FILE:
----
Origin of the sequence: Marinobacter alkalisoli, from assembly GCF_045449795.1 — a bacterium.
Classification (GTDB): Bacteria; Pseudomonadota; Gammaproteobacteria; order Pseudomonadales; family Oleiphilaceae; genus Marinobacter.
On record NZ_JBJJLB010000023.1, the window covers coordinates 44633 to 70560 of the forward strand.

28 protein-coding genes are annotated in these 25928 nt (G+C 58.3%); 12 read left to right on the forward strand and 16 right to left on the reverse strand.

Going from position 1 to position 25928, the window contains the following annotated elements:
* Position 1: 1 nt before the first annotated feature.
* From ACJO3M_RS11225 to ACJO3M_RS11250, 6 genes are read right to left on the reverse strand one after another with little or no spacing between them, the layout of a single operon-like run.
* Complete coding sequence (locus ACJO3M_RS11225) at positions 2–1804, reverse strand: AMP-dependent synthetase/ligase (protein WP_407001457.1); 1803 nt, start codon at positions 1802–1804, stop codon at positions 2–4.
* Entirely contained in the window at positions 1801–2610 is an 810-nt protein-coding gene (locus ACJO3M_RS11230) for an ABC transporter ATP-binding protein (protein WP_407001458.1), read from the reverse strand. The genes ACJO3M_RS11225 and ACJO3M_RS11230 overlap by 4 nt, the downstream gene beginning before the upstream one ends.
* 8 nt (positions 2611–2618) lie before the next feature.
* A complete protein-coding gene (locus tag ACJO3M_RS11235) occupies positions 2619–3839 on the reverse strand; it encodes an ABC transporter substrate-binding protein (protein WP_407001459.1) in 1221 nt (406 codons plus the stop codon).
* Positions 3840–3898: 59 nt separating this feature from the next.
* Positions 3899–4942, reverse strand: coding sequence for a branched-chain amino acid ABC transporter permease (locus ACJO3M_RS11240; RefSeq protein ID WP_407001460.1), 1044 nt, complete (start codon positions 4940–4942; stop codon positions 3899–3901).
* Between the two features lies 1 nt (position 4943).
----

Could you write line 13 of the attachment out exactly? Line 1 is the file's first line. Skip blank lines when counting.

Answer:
* Positions 3899–4942, reverse strand: coding sequence for a branched-chain amino acid ABC transporter permease (locus ACJO3M_RS11240; RefSeq protein ID WP_407001460.1), 1044 nt, complete (start codon positions 4940–4942; stop codon positions 3899–3901).